Name is Russell Willoughby, but my boss calls me Rusty. Was shoveling peat into the stove to keep the children warm and my wife happy, next thing I know I'm prostrate at the offices of Impost Quarterly. A man in pantaloons tighter than a quartermaster's penny purse says if I tell him all I feel about this a.m.p. SP1 box he'll let me go home with the names of the teams who'll win every World Series I'm alive to see. I just punched him in the face for forcing me into time travel. Let's get on with it.
Smokes! The SP1 sounds like an alehouse full of loose women buck dancing on a Saturday night. A man tells me this is because of the dBs1™ technology, but it sounds like the work of Satan. I ask him to play some Billy Murray (truth be told I first spilled my seed into my wife whilst “Give My Regards to Broadway” was on the gramophone) and all of the soaring highs or bassy lows were there. All!, I say. And it weighs less than my child's soiled diaper. The man asks me to lean in to hear better (he calls it “nuance”) then he rudely turns it on full steam to hurt my ears. I again punch him in the face.
How does this box get the power to play so many burly notes? I see no horse attachment, no Trevithick steam circuit, no harnesses for curs, not a thing. The man explains that this is because the SP1 uses a completely wireless Bluetooth connection. But if it has the Bluetooth, why hasn't it been shot dead and buried standing up next to a willow tree, as the doctors prescribe? The man explains that in the double millennium, Bluetooth is not a disease, but invisible waves in the sky, and that the SP1 can be 30 feet away from its owner and still play prodigious music for ten hours at a time.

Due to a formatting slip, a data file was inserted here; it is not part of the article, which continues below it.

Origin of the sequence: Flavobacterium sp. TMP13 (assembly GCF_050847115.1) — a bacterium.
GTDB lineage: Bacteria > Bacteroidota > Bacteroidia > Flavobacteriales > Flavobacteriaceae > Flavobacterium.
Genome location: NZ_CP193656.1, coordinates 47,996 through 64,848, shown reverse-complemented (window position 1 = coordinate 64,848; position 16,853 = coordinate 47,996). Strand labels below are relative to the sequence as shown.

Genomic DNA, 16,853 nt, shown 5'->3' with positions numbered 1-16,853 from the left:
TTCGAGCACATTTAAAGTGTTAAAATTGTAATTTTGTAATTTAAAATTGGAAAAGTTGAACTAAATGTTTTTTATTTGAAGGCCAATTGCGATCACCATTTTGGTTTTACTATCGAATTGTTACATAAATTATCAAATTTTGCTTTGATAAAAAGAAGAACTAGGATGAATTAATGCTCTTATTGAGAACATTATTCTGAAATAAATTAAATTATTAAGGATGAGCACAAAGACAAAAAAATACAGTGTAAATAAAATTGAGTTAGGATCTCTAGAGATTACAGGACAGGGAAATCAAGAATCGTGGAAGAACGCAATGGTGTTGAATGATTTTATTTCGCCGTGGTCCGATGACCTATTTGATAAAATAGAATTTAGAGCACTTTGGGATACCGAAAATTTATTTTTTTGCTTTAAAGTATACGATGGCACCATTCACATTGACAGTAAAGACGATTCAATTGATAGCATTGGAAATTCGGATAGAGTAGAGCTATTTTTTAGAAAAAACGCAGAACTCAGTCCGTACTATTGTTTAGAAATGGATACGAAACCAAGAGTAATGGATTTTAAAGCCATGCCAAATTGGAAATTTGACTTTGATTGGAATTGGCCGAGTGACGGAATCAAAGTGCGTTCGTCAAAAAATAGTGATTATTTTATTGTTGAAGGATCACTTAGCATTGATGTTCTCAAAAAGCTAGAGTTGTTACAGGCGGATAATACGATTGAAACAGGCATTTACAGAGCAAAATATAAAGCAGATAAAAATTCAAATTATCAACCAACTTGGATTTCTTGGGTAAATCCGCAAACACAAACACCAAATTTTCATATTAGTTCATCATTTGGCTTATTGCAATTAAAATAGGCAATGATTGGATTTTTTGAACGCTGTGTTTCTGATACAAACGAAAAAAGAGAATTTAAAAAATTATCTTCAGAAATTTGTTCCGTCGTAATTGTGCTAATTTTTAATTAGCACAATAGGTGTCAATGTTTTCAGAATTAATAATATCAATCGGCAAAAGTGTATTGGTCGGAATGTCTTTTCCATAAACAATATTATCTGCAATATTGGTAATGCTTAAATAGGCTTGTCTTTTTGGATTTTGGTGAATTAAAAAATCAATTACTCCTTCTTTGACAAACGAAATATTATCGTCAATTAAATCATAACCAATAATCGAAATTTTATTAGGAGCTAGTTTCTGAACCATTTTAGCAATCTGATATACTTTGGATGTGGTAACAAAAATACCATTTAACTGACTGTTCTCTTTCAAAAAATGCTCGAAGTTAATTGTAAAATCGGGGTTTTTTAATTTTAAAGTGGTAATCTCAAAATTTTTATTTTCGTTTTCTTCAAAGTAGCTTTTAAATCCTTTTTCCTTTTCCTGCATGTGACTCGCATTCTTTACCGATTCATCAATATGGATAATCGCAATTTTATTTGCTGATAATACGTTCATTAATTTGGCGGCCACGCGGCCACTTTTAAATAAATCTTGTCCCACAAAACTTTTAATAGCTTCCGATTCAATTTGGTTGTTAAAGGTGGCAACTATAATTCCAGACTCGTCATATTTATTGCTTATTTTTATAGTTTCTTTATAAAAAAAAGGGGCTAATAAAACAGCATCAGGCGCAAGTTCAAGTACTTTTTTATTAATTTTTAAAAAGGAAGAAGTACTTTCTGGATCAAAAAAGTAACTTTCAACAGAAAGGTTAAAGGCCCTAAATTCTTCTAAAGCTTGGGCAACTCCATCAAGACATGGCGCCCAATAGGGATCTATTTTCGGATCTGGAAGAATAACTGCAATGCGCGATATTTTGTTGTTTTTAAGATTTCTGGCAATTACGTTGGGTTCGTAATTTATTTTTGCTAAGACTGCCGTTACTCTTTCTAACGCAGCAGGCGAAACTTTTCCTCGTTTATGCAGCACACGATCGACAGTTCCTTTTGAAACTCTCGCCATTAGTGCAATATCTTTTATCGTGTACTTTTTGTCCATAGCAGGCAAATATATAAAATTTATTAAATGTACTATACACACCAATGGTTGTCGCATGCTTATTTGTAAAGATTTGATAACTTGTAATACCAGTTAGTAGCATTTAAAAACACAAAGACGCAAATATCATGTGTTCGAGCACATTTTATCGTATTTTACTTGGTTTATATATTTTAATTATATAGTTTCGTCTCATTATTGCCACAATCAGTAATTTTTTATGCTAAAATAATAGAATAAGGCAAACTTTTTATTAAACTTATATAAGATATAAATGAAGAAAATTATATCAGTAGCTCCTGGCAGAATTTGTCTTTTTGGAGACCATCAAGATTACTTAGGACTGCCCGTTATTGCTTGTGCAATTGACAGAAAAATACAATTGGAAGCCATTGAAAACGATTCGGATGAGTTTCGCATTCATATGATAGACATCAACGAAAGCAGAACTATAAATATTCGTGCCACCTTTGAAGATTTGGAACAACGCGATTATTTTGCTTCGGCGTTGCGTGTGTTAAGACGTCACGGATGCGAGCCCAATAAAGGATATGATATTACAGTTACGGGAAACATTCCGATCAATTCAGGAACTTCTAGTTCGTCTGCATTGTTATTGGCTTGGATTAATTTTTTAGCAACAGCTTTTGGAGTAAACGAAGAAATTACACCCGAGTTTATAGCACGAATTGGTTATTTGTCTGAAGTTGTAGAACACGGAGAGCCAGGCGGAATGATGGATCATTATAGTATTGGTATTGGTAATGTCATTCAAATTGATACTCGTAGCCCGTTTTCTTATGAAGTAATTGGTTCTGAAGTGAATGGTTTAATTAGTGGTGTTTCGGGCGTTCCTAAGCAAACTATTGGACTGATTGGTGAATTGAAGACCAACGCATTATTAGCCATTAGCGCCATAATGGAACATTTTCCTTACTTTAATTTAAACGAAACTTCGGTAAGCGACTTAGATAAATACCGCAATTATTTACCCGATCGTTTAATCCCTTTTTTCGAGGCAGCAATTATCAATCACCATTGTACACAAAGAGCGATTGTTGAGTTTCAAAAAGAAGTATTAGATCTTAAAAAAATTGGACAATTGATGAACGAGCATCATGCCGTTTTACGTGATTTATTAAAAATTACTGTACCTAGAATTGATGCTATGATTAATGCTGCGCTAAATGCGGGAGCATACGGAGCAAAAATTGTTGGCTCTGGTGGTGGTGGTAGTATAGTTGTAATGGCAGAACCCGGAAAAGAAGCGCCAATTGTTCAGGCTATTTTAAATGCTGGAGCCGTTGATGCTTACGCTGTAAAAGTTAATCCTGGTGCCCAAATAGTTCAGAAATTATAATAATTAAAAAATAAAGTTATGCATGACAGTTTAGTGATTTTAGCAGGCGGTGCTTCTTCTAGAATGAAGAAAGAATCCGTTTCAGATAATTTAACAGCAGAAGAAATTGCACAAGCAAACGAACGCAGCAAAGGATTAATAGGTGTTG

I notice there is no gramophone around. How are these sounds reaching my ears? Apparently in the double millennium, glass boxes—ones you can fit in your hand or on your lap—contain all the necessary sounds. If it has Bluetooth, it has aural coitus with the SP1. I am strangely comforted by this.
A voice suddenly fills the room. Oh, Lord! I am sorry for feeding little Anna laudanum! Her cry was so piercing! The man tells me not to worry—it is the voice of his lady friend: the SP1 captures telephone calls as well! (It is shocking to hear how men and women speak in the new millennium. I feel an urge to say the same things to Martha when I return.)
Would I purchase the SP1 with several days wages? I reckon I might, but the man tells me it costs less than that. Goodly gramophones are expensive, but this has the sound of one without the expense. I am sad that I will not be able to take one home, but the man tells me that I have no means of using it, and it would tear a hole in the fabric of space and time. Still, it is good to know to place my bet on the Boston Americans next year.